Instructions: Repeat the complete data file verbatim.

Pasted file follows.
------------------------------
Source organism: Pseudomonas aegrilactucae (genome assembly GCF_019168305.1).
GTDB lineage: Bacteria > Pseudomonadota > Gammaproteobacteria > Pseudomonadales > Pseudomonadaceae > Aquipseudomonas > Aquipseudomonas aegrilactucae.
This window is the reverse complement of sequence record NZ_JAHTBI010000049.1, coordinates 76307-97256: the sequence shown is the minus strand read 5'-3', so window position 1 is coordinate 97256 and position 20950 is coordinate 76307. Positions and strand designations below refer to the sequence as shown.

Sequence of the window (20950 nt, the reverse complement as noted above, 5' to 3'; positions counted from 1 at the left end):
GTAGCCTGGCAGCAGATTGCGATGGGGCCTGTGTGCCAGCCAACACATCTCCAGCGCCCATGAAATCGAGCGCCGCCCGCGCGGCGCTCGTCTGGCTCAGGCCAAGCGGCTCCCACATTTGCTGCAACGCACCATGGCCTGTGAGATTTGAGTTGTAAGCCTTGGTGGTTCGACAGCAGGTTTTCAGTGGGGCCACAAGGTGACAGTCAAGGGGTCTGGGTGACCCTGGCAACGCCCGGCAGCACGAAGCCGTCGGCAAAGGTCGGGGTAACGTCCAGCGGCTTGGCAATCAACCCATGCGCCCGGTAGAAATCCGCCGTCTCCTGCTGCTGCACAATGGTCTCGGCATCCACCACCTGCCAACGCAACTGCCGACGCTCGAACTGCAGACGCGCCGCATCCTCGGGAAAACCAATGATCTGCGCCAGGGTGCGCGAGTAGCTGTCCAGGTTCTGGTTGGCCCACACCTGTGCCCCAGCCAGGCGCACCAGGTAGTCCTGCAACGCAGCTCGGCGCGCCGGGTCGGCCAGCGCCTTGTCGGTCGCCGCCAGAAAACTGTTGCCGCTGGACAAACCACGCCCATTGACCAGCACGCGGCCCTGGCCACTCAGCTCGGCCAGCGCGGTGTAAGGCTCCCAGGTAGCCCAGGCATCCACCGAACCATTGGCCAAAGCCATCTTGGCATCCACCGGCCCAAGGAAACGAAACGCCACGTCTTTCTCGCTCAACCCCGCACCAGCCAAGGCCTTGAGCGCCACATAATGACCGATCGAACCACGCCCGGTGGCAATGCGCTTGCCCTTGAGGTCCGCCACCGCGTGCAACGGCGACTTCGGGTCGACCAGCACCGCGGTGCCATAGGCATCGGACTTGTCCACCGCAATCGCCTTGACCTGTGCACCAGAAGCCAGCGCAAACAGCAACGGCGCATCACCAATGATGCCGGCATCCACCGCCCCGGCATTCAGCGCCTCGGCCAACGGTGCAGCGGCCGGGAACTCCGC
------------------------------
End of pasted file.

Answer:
Source organism: Pseudomonas aegrilactucae (genome assembly GCF_019168305.1).
GTDB lineage: Bacteria > Pseudomonadota > Gammaproteobacteria > Pseudomonadales > Pseudomonadaceae > Aquipseudomonas > Aquipseudomonas aegrilactucae.
This window is the reverse complement of sequence record NZ_JAHTBI010000049.1, coordinates 76307-97256: the sequence shown is the minus strand read 5'-3', so window position 1 is coordinate 97256 and position 20950 is coordinate 76307. Positions and strand designations below refer to the sequence as shown.

Sequence of the window (20950 nt, the reverse complement as noted above, 5' to 3'; positions counted from 1 at the left end):
GTAGCCTGGCAGCAGATTGCGATGGGGCCTGTGTGCCAGCCAACACATCTCCAGCGCCCATGAAATCGAGCGCCGCCCGCGCGGCGCTCGTCTGGCTCAGGCCAAGCGGCTCCCACATTTGCTGCAACGCACCATGGCCTGTGAGATTTGAGTTGTAAGCCTTGGTGGTTCGACAGCAGGTTTTCAGTGGGGCCACAAGGTGACAGTCAAGGGGTCTGGGTGACCCTGGCAACGCCCGGCAGCACGAAGCCGTCGGCAAAGGTCGGGGTAACGTCCAGCGGCTTGGCAATCAACCCATGCGCCCGGTAGAAATCCGCCGTCTCCTGCTGCTGCACAATGGTCTCGGCATCCACCACCTGCCAACGCAACTGCCGACGCTCGAACTGCAGACGCGCCGCATCCTCGGGAAAACCAATGATCTGCGCCAGGGTGCGCGAGTAGCTGTCCAGGTTCTGGTTGGCCCACACCTGTGCCCCAGCCAGGCGCACCAGGTAGTCCTGCAACGCAGCTCGGCGCGCCGGGTCGGCCAGCGCCTTGTCGGTCGCCGCCAGAAAACTGTTGCCGCTGGACAAACCACGCCCATTGACCAGCACGCGGCCCTGGCCACTCAGCTCGGCCAGCGCGGTGTAAGGCTCCCAGGTAGCCCAGGCATCCACCGAACCATTGGCCAAAGCCATCTTGGCATCCACCGGCCCAAGGAAACGAAACGCCACGTCTTTCTCGCTCAACCCCGCACCAGCCAAGGCCTTGAGCGCCACATAATGACCGATCGAACCACGCCCGGTGGCAATGCGCTTGCCCTTGAGGTCCGCCACCGCGTGCAACGGCGACTTCGGGTCGACCAGCACCGCGGTGCCATAGGCATCGGACTTGTCCACCGCAATCGCCTTGACCTGTGCACCAGAAGCCAGCGCAAACAGCAACGGCGCATCACCAATGATGCCGGCATCCACCGCCCCGGCATTCAGCGCCTCGGCCAACGGTGCAGCGGCCGGGAACTCCGC